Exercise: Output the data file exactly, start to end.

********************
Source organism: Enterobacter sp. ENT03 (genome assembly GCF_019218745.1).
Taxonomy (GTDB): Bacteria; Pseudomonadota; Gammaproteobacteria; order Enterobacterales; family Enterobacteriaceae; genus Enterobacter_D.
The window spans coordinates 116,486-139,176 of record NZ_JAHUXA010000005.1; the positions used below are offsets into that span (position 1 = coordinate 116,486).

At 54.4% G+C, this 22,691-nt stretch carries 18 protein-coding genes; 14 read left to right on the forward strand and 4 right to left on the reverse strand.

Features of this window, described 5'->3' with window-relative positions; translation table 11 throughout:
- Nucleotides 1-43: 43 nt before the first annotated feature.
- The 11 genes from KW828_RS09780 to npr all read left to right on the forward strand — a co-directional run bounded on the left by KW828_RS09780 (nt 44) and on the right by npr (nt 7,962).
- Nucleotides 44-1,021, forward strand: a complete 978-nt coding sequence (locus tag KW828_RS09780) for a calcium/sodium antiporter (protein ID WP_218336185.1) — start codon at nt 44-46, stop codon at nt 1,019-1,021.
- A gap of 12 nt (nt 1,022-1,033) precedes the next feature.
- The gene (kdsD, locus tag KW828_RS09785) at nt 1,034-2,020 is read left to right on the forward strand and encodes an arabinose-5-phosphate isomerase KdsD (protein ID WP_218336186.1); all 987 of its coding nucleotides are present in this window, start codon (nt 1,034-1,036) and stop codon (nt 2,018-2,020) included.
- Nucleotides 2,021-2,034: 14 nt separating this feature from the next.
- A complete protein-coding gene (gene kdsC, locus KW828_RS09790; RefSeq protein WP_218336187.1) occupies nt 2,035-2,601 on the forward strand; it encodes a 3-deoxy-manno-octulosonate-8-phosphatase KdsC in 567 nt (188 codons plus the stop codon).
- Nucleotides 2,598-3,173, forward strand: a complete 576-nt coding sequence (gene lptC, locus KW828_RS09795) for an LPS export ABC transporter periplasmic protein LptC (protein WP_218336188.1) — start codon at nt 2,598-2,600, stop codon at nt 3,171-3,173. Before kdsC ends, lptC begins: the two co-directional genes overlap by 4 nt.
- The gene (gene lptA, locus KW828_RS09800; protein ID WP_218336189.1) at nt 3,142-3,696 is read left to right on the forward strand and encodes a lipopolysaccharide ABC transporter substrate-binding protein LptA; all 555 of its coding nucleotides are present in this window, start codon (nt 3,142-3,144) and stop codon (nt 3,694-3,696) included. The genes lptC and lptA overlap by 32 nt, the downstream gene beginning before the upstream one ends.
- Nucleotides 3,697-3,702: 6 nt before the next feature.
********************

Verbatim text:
Source organism: Enterobacter sp. ENT03 (genome assembly GCF_019218745.1).
Taxonomy (GTDB): Bacteria; Pseudomonadota; Gammaproteobacteria; order Enterobacterales; family Enterobacteriaceae; genus Enterobacter_D.
The window spans coordinates 116,486-139,176 of record NZ_JAHUXA010000005.1; the positions used below are offsets into that span (position 1 = coordinate 116,486).

At 54.4% G+C, this 22,691-nt stretch carries 18 protein-coding genes; 14 read left to right on the forward strand and 4 right to left on the reverse strand.

Features of this window, described 5'->3' with window-relative positions; translation table 11 throughout:
- Nucleotides 1-43: 43 nt before the first annotated feature.
- The 11 genes from KW828_RS09780 to npr all read left to right on the forward strand — a co-directional run bounded on the left by KW828_RS09780 (nt 44) and on the right by npr (nt 7,962).
- Nucleotides 44-1,021, forward strand: a complete 978-nt coding sequence (locus tag KW828_RS09780) for a calcium/sodium antiporter (protein ID WP_218336185.1) — start codon at nt 44-46, stop codon at nt 1,019-1,021.
- A gap of 12 nt (nt 1,022-1,033) precedes the next feature.
- The gene (kdsD, locus tag KW828_RS09785) at nt 1,034-2,020 is read left to right on the forward strand and encodes an arabinose-5-phosphate isomerase KdsD (protein ID WP_218336186.1); all 987 of its coding nucleotides are present in this window, start codon (nt 1,034-1,036) and stop codon (nt 2,018-2,020) included.
- Nucleotides 2,021-2,034: 14 nt separating this feature from the next.
- A complete protein-coding gene (gene kdsC, locus KW828_RS09790; RefSeq protein WP_218336187.1) occupies nt 2,035-2,601 on the forward strand; it encodes a 3-deoxy-manno-octulosonate-8-phosphatase KdsC in 567 nt (188 codons plus the stop codon).
- Nucleotides 2,598-3,173, forward strand: a complete 576-nt coding sequence (gene lptC, locus KW828_RS09795) for an LPS export ABC transporter periplasmic protein LptC (protein WP_218336188.1) — start codon at nt 2,598-2,600, stop codon at nt 3,171-3,173. Before kdsC ends, lptC begins: the two co-directional genes overlap by 4 nt.
- The gene (gene lptA, locus KW828_RS09800; protein ID WP_218336189.1) at nt 3,142-3,696 is read left to right on the forward strand and encodes a lipopolysaccharide ABC transporter substrate-binding protein LptA; all 555 of its coding nucleotides are present in this window, start codon (nt 3,142-3,144) and stop codon (nt 3,694-3,696) included. The genes lptC and lptA overlap by 32 nt, the downstream gene beginning before the upstream one ends.
- Nucleotides 3,697-3,702: 6 nt before the next feature.